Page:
The pop star and the revolutionary: The myth of the Goldman brothers

An essay by historian Ivan Jablonka and a film by Cédric Kahn reexamine the disparate figures of Jean-Jacques and Pierre, icons in contemporary France

Goldman brothers
Pierre Goldman is escorted by police officers after a session of the trial in April 1976.Michel ARTAULT (Gamma-Rapho / Getty Images)
Marc Bassets

They were brothers and they couldn’t be more different. The Goldmans — icons of a moment in French history and society — are topical again, thanks to a book and a film.

The eldest, Pierre, was an angry young man. He rebelled against everything and everyone. He was an adventurer, a revolutionary, and an alpha male. Pierre Goldman was a violent man and a romanticized robber who became a cause célèbre for the French left in the 1970s. Sartre, de Beauvoir, and Montand signed manifestos in his favor. The singer-songwriter Maxime Le Forestier dedicated a protest song to him.

Jean-Jacques was seven years younger and was trying to make his way in the music business at the time. He became the king of French pop-rock, and had sold millions of records. His personality was the polar opposite of Pierre’s. Jean-Jacques was an artist who was integrated into the system. He was progressive but not revolutionary. He was a star despite himself — a humble and ordinary man who represented a tender and sensitive masculinity. Nowadays, he would be called a feminist “ally.”

Pierre was murdered in 1979. He was 35 years old. Thousands of people attended his funeral at the Père Lachaise cemetery in Paris.

Jean-Jacques left the scene at the beginning of this century. He retired after being easily the most famous pop star in France (yet little known outside the Francophonie). He was and despised by the elite — the perennial arbiters of good taste — as a popular easy listening artist from the late 1960s and 1970s who had a broad appeal. There have been twenty years of silence since then. And, although he no longer records albums and very rarely appears in public, according to poll after poll, he is the French people’s favorite public figure.

Actor Arieh Worthalter stars in the film 'The Goldman Case.'
Actor Arieh Worthalter stars in the film 'The Goldman Case.'

What was so special about those brothers? They were the sons of a Polish-born Jew who participated in the French Resistance, but each had a different mother (Pierre’s was also a Polish Jew, but Jean-Jacques’s was a German). What does their legend explain about the France of their time, and today? The publication of an essay about the artist Jean-Jacques Goldman and the release of a film about the gangster-revolutionary Pierre Goldman demonstrates the strength of the ambivalent Goldman myth.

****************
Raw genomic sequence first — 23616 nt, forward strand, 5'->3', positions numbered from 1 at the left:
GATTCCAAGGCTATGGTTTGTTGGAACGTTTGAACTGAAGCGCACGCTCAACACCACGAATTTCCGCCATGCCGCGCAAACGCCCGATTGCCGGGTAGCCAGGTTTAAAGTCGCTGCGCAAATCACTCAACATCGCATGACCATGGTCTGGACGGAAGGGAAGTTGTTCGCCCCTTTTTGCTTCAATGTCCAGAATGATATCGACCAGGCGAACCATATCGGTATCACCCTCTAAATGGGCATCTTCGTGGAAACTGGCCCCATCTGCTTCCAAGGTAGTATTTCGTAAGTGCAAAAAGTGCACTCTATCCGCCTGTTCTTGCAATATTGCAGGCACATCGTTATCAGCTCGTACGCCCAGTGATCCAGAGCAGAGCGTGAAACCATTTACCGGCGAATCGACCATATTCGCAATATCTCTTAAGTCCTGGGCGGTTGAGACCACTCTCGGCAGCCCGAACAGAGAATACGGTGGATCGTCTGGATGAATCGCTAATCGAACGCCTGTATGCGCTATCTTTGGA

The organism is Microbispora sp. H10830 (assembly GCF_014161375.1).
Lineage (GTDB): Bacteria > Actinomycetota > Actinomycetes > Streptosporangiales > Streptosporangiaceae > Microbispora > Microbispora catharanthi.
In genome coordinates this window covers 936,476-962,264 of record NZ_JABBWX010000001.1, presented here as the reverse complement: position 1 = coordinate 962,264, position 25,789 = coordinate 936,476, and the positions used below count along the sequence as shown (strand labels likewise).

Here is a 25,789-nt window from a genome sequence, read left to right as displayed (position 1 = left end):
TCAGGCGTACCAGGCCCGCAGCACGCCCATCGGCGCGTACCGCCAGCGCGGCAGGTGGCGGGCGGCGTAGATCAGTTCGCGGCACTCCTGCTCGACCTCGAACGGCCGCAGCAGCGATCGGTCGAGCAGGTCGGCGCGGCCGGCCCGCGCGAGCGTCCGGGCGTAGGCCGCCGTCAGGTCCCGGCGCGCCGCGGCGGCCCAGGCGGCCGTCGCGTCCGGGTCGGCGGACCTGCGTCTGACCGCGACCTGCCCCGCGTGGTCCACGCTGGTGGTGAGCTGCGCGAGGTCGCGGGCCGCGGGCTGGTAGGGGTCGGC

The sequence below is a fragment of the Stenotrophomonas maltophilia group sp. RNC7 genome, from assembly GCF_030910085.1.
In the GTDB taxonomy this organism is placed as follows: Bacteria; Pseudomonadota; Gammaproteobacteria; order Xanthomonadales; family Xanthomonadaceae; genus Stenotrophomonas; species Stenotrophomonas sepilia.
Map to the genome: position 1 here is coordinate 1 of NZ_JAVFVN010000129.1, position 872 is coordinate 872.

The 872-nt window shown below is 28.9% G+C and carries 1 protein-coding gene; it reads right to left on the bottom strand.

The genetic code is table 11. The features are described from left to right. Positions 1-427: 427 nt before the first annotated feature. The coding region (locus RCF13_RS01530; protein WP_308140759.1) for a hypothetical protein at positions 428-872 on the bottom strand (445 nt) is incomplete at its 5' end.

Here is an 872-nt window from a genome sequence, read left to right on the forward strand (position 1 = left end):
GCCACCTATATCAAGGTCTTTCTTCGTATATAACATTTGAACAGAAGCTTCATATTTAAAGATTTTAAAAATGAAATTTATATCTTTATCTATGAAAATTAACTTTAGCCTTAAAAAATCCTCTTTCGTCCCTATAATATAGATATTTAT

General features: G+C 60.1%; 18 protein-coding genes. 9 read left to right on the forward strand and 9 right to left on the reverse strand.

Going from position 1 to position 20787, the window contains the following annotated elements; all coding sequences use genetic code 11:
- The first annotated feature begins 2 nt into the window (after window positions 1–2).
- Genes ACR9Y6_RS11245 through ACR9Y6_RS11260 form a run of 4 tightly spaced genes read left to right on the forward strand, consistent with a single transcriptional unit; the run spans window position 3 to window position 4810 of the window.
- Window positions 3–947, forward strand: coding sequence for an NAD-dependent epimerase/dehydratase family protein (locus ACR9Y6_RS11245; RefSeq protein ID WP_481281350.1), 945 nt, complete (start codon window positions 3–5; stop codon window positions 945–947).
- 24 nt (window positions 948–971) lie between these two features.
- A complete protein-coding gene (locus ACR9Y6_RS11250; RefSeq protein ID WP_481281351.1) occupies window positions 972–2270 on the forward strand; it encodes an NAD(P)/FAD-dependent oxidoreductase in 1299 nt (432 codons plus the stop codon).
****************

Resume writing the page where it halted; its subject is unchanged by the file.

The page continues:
“The coincidence [in the release of] the book and the film says something about the history of the Goldman family, which, if we go back to the father, embodies almost a century of French history,” explains Ivan Jablonka, professor of History at the Sorbonne Paris North University and author of Goldman, one of the essays of the year in France. “It also says something about the fratricidal struggles on the French left. And about the way in which immigrants, and especially Jewish immigrants, integrated and embody French history.”

The analytical and narrative scalpel that Jablonka applied to the murder of a woman in Laëtitia ou la fin des hommes, (Laëtitia or the end of men) and to the feminist revolution and machismo in Des hommes justes (Just Men) — both published in French — is now applied to the pop star. Bridging the musical, sociological, and ideological distances, it is as if someone wrote an essay about Bon Jovi to understand the United States and the Americans of the 1980s, and those of now. With the assumption that a relative of the group had been a mix of Frank Abagnale and a far-left revolutionary in the 1970s.

Jean-Jacques Goldman, in concert in 2003.
Jean-Jacques Goldman, in concert in 2003.Eric CATARINA (Gamma-Rapho / Getty Images)